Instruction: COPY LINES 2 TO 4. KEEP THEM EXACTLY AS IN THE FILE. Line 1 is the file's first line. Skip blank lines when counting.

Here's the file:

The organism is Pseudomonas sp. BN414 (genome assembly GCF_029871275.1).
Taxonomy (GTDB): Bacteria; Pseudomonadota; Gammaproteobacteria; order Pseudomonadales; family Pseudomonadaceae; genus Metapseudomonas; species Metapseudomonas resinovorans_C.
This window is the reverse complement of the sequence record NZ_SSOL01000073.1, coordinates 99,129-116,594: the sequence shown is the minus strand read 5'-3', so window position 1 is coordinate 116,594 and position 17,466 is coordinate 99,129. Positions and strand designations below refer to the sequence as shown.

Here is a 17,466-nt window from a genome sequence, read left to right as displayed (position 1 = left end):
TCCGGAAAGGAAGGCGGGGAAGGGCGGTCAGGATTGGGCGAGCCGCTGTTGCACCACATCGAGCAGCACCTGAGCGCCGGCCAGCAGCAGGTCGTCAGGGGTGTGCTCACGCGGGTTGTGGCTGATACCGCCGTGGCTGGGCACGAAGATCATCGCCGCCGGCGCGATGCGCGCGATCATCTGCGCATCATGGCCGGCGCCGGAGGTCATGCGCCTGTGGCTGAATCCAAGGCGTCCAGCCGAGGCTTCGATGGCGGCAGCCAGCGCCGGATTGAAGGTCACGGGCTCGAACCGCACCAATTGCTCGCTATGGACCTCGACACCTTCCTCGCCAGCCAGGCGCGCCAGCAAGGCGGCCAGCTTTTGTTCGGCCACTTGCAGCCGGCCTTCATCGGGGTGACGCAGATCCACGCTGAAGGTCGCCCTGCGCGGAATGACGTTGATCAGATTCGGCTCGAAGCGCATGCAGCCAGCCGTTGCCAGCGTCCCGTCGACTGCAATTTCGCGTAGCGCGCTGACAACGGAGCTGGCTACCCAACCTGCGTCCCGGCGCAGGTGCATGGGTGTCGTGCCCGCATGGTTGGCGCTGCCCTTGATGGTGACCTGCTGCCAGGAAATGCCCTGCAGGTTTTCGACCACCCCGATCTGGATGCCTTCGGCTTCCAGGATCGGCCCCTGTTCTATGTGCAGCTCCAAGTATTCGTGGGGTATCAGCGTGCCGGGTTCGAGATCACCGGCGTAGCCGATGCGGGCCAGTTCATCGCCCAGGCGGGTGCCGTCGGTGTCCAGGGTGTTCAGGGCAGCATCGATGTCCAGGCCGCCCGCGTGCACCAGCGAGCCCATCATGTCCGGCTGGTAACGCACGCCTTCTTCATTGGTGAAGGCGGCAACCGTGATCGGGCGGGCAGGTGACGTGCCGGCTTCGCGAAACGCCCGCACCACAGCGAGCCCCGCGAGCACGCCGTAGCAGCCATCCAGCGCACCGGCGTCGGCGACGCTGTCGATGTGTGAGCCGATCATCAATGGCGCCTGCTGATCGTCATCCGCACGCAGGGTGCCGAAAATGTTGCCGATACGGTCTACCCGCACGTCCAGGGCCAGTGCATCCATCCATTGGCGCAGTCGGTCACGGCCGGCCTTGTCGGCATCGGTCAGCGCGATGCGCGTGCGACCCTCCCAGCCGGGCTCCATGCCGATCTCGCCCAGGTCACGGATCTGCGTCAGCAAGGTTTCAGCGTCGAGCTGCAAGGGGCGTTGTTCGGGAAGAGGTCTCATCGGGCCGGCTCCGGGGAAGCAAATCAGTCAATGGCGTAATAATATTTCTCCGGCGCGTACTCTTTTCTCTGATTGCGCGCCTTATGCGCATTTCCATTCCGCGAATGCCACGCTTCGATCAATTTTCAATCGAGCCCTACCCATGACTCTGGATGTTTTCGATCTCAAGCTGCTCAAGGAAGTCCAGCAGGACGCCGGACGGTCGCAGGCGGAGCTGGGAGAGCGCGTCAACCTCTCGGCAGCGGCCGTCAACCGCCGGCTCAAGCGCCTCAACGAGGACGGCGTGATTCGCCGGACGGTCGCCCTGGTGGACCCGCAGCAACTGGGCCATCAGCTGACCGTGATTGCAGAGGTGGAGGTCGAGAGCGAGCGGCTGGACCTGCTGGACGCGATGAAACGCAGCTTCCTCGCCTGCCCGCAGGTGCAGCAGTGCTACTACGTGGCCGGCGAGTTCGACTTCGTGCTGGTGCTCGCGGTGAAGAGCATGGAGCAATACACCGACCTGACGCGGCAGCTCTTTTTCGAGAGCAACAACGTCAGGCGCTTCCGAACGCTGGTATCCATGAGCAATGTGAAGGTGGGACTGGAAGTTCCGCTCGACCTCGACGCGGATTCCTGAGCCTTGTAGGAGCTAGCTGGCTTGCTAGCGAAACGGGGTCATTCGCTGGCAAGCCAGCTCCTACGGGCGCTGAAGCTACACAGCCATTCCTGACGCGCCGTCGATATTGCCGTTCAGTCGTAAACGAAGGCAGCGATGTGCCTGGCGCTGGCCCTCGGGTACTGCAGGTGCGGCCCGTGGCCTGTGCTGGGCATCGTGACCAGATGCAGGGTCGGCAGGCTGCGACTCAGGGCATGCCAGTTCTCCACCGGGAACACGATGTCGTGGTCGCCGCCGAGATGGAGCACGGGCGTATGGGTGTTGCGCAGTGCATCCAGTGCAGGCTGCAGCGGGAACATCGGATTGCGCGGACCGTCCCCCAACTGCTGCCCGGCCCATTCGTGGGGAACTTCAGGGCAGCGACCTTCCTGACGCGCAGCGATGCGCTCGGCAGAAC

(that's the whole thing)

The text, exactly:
Taxonomy (GTDB): Bacteria; Pseudomonadota; Gammaproteobacteria; order Pseudomonadales; family Pseudomonadaceae; genus Metapseudomonas; species Metapseudomonas resinovorans_C.
This window is the reverse complement of the sequence record NZ_SSOL01000073.1, coordinates 99,129-116,594: the sequence shown is the minus strand read 5'-3', so window position 1 is coordinate 116,594 and position 17,466 is coordinate 99,129. Positions and strand designations below refer to the sequence as shown.

Here is a 17,466-nt window from a genome sequence, read left to right as displayed (position 1 = left end):